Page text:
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Posts Tagged ‘Communication

They flouted their disregard for the laws concerning proper disposal of hazardous waste.

Oh, he’s just playing politics. He’s flaunting the state’s constitution to push a political agenda, but what he’s trying to do won’t hold up under legal scrutiny.

In the examples shown above, flouted should be flaunted, and flaunting should be flouting.

Recently I’ve run across these and many similar misuses of the words “flout” and “flaunt” in print, online and on the radio. It seems as though a lot of people have only a fuzzy idea of the difference between flout and flaunt, so I think it’s worth taking a moment to talk about them.

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Flout

Flout

Unfortunately, dogs can't read ... This one enjoys taking a stroll at Kerrycroy near a sign that states “No dogs.” Where is the dog’s rule-flouting owner? (Click image for source and credit)

To flout is to ignore or defy authority, or to treat laws with contemptuous disregard and scorn. It can also mean to mock or insult someone, or treat someone with contempt.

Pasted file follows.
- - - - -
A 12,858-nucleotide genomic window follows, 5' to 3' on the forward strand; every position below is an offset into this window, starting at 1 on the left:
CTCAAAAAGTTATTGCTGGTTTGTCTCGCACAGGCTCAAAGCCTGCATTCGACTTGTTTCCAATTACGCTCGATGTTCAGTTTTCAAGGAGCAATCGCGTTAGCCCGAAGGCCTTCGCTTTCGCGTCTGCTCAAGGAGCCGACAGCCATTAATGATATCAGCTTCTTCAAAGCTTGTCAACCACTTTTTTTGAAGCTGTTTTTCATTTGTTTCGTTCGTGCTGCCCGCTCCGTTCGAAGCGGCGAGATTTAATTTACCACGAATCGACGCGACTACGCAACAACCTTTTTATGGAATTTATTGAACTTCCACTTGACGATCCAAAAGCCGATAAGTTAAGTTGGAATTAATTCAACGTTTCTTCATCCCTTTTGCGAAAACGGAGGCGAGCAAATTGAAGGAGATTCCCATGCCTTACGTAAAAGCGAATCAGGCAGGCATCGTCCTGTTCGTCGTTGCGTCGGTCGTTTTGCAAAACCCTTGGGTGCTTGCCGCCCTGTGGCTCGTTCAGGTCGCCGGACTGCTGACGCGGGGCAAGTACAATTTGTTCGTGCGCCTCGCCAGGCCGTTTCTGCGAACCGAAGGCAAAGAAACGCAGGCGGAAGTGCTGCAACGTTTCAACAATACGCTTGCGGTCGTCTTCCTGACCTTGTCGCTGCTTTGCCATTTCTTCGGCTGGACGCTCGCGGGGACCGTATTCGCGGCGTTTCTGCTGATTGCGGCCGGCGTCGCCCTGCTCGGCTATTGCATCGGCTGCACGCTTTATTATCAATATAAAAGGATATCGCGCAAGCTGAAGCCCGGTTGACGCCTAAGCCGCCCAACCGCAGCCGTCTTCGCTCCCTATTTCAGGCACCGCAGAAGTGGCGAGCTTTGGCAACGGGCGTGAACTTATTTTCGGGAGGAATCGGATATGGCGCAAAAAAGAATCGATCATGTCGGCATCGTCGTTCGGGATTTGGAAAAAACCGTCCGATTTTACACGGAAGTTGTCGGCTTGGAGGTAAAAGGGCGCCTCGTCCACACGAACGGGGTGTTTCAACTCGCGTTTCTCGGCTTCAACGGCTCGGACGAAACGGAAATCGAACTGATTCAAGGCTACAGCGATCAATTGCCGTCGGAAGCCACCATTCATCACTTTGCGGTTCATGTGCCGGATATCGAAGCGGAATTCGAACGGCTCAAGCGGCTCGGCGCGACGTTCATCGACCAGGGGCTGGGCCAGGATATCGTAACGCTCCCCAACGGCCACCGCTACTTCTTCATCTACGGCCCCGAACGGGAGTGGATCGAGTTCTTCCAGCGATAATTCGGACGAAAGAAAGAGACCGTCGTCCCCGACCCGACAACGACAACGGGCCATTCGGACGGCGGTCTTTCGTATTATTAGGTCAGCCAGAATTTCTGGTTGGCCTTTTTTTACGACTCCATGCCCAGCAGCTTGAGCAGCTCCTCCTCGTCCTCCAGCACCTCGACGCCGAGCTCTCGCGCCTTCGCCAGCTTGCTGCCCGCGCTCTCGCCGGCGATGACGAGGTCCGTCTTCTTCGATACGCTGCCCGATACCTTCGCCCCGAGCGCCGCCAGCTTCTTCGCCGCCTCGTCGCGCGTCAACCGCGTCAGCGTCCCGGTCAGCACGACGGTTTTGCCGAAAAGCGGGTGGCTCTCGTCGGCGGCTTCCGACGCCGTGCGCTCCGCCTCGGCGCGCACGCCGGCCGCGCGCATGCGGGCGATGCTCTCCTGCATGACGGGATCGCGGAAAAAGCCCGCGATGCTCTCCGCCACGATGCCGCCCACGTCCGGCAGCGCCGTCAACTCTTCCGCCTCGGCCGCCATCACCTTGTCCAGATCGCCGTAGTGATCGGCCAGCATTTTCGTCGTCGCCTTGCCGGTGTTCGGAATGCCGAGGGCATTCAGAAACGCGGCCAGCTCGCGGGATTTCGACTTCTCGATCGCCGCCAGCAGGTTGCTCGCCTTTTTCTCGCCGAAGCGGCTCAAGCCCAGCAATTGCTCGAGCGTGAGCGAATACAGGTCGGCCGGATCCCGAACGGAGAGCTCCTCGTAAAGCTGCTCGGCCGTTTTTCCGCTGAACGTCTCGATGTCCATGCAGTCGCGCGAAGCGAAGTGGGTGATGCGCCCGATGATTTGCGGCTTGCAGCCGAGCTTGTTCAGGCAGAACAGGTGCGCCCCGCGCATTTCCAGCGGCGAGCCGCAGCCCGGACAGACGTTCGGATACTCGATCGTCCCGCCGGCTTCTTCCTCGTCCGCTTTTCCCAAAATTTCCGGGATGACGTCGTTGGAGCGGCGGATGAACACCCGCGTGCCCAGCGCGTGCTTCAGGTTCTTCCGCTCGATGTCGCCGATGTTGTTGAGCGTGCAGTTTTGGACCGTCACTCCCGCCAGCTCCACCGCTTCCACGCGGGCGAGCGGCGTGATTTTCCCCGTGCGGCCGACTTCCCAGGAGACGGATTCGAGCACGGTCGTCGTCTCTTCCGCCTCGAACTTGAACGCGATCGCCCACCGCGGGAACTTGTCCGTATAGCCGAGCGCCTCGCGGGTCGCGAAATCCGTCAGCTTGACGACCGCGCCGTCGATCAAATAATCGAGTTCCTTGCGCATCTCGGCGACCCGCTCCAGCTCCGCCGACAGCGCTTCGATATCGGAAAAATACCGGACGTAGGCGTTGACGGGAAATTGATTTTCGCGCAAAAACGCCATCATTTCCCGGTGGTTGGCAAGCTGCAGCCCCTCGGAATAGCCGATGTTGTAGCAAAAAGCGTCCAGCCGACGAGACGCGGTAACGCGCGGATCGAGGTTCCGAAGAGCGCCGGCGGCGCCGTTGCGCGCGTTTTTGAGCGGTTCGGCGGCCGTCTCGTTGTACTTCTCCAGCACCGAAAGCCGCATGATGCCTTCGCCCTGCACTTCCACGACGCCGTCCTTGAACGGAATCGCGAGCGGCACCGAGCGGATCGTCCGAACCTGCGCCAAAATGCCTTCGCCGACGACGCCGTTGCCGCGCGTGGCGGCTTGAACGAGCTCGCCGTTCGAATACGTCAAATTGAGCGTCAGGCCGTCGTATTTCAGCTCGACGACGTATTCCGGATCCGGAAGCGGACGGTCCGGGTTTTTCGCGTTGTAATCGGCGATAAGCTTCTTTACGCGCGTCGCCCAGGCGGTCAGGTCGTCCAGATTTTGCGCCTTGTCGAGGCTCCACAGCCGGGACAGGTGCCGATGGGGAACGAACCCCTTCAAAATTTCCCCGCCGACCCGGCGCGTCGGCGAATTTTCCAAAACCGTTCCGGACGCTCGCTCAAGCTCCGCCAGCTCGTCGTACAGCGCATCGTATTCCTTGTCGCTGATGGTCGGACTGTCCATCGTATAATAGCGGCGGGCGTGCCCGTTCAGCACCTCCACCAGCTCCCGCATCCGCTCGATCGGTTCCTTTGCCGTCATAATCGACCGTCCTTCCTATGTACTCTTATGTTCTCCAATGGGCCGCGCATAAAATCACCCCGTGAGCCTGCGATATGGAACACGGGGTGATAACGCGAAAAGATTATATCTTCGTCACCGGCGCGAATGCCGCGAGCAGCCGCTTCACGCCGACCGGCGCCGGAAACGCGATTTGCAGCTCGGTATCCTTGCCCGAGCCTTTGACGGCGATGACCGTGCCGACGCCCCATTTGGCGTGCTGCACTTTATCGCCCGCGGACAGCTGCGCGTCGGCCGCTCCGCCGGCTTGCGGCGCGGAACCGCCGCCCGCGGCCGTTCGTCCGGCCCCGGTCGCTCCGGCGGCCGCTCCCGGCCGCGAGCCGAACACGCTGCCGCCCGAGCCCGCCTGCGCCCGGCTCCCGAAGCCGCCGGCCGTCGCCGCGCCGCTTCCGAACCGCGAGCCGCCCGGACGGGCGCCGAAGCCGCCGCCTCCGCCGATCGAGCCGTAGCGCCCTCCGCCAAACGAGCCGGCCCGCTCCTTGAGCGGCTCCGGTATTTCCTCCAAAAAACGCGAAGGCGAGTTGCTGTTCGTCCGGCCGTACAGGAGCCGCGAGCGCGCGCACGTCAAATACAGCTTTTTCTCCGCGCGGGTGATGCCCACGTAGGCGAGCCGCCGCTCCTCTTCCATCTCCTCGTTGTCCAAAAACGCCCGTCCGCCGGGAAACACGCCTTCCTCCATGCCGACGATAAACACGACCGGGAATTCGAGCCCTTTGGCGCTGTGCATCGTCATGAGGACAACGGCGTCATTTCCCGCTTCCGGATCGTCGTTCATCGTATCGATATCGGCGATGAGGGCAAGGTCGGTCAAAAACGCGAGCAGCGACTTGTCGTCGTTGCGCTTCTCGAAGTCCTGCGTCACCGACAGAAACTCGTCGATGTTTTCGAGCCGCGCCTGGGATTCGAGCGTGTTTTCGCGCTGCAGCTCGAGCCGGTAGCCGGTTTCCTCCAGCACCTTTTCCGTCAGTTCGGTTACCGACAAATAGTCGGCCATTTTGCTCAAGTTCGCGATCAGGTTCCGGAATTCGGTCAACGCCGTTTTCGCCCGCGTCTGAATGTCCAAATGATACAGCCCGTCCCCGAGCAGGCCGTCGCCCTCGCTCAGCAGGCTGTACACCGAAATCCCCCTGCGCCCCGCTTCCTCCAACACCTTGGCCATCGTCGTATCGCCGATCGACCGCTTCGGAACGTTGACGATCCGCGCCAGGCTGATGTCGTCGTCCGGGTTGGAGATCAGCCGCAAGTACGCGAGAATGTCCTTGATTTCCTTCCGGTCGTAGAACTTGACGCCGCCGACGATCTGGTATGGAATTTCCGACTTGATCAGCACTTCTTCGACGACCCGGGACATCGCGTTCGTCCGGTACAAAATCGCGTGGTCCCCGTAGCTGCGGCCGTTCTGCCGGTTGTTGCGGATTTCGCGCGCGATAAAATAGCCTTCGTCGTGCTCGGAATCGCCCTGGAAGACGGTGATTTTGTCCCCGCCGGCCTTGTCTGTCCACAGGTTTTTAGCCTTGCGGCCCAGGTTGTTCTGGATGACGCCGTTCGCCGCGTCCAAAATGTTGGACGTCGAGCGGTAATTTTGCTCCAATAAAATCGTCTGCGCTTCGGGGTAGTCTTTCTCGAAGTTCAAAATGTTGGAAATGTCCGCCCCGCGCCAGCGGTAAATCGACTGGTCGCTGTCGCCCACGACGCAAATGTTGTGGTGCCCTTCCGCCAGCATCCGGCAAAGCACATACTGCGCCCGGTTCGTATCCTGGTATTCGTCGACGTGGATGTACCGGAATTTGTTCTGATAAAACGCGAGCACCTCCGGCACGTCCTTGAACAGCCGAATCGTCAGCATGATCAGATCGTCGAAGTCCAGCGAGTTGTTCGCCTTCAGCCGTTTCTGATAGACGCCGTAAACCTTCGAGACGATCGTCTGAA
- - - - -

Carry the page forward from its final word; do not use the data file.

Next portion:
Brazen defiance and deliberate offense are contained in the notion of flout. If someone chooses to flout a rule or law or social convention, for example, their act shows a certain brash arrogance toward others. Why? Because to flout is to challenge and to affront, all while in the act of making one’s disdain plainly evident.

You can see, then, that the sentence beginning with “they flouted their disregard …” makes no sense, because it means the people in question ignored their disregard or treated it with contempt. By contrast, the correct word, flaunted, means they proudly or ostentatiously displayed their disregard in front of others in a way that indicated they mocked the laws.

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Flaunt